Weekend Wanderer

The Book Thief

Today’s post is a bit of a departure. I planned on writing a sunny tale of friendships made in Phoenix, but some shocking news about a friend set me back. My heart is alternating between my heart and my stomach as his life hangs in the balance. This draft seemed appropriate.

“The Book Thief”

Set in WWII, it didn’t focus on the gruesome nature of war as much as it did on the humanity of the people in it, namely a girl who changed the lives of those around her.

It dealt with the stark reality of losing someone you love, and of facing death as a natural part of life.

We’ve been so conditioned to view ourselves as immortal, untouchable even, that we forget how easily life slips through our fingertips.

Sometimes it’s as it is as smooth and comforting as a silk garment, others as forceful as shattering something priceless. Though we know it’s futile, in our agony we defy logic and try to piece it back together, try to restore what was lost.

I’ve always known death didn’t play favorites, but this movie really shook me. It reminded me that even the ones I love, the ones I root for, aren’t safe. 

Each victim that died was a well-developed character, a beautifully simple hero that lived and loved with quiet passion. That’s what resonates the most with me – they could have been my parents, neighbors, coworkers.

It could have been me.

They touched my heart because they spoke its language, mirrored its purest truths.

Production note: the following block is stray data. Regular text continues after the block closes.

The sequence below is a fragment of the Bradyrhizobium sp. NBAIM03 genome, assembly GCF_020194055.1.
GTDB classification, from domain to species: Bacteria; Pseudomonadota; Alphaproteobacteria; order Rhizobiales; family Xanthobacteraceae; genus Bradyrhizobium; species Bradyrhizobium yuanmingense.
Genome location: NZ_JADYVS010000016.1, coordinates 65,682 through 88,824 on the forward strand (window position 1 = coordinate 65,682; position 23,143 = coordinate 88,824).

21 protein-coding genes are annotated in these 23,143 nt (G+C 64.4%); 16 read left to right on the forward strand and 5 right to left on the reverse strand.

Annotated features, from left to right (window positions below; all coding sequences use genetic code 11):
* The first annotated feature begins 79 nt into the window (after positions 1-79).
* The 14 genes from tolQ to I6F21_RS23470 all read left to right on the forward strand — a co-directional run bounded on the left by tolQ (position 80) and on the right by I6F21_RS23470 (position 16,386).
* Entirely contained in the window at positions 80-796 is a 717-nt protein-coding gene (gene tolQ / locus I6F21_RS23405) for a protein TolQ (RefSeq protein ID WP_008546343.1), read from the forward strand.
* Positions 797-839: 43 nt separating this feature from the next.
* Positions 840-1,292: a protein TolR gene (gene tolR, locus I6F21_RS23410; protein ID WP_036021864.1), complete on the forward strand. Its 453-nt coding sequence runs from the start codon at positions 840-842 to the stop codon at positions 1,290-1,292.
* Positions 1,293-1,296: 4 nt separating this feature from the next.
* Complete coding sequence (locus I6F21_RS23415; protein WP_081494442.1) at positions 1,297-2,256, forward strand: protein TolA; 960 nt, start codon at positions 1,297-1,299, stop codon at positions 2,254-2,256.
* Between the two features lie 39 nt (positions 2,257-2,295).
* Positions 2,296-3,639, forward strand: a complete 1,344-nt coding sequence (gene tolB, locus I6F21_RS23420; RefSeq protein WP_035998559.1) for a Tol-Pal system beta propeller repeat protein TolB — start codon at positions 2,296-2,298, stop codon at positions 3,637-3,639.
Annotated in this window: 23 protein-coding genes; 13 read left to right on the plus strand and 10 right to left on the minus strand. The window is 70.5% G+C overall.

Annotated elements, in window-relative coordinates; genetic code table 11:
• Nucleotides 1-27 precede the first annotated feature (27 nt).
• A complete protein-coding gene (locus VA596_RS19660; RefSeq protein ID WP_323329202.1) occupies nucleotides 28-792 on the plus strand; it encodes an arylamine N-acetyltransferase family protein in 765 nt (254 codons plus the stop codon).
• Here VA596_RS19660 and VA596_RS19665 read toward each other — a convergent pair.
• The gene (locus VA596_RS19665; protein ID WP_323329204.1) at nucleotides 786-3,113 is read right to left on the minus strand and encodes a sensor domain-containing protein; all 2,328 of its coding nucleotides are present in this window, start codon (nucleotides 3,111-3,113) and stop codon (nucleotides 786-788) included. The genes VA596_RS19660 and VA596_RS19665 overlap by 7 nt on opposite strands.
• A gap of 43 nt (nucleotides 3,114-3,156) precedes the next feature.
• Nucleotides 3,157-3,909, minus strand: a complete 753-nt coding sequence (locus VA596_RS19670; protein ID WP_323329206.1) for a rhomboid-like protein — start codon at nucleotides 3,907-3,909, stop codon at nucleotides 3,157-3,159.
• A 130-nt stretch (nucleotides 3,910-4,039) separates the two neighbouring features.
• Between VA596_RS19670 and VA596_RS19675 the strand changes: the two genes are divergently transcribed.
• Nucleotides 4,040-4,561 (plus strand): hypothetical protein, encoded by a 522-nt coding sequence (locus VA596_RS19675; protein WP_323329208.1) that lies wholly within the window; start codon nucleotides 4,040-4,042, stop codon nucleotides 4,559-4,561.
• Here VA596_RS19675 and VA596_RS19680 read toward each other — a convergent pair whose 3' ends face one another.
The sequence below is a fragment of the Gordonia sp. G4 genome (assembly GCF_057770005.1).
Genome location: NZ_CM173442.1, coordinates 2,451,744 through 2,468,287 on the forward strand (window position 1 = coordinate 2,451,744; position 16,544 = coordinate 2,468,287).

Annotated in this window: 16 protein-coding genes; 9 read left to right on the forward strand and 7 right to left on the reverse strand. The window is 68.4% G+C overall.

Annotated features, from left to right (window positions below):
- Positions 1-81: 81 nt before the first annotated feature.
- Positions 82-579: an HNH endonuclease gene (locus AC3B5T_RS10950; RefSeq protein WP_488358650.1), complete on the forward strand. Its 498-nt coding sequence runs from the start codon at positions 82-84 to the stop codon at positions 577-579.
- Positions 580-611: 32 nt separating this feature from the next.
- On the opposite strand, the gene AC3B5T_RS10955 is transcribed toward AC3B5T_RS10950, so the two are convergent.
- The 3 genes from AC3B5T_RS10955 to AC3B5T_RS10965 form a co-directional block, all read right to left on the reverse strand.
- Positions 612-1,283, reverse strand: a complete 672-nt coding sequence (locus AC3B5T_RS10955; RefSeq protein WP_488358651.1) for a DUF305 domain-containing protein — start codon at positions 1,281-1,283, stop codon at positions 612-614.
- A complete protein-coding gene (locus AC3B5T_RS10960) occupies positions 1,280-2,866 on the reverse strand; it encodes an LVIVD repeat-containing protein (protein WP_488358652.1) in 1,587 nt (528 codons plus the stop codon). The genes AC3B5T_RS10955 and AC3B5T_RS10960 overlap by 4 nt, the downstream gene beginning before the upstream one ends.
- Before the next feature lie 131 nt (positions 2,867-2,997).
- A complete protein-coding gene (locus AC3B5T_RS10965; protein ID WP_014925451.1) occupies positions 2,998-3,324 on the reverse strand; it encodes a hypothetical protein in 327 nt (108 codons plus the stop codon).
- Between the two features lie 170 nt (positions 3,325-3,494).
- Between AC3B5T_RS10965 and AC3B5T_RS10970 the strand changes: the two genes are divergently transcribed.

Life is so precious, and I’ve turned away from a reality too bright to acknowledge for too long. It feels as though my heart has been ripped open, or maybe it is the calloused shell that’s been slowly surrounding it, numbing my senses to all true emotion.

It’s cathartic to feel the tears of true emotion well from the deep recesses of a heart that’s almost forgotten what it is to feel so strongly.

How often do I go through my day not seeing or caring for those around me?

Those simple, genuine people who share their precious life with me? I don’t want to wait for inevitable death to bestow value upon them. As flawed and weak as we are, we are all still part of the intricate fabric of human existence.

We still touch lives and influence people by who we are. God designed us for companionship and love, and it seems that those two qualities are never on so great a display as in the face of death.

May we stop waiting so long to be generous with our emotions!

May we stop judging one another for feeling too deeply, loving too strongly, or crying too openly.

It’s time we throw off the façade of independent “strength,” and face the reality that we need every frustrating, illogical, demanding, wonderful soul we come in contact with to make our life complete.

We cannot survive alone, and the beautiful fact is that we don’t have too. 

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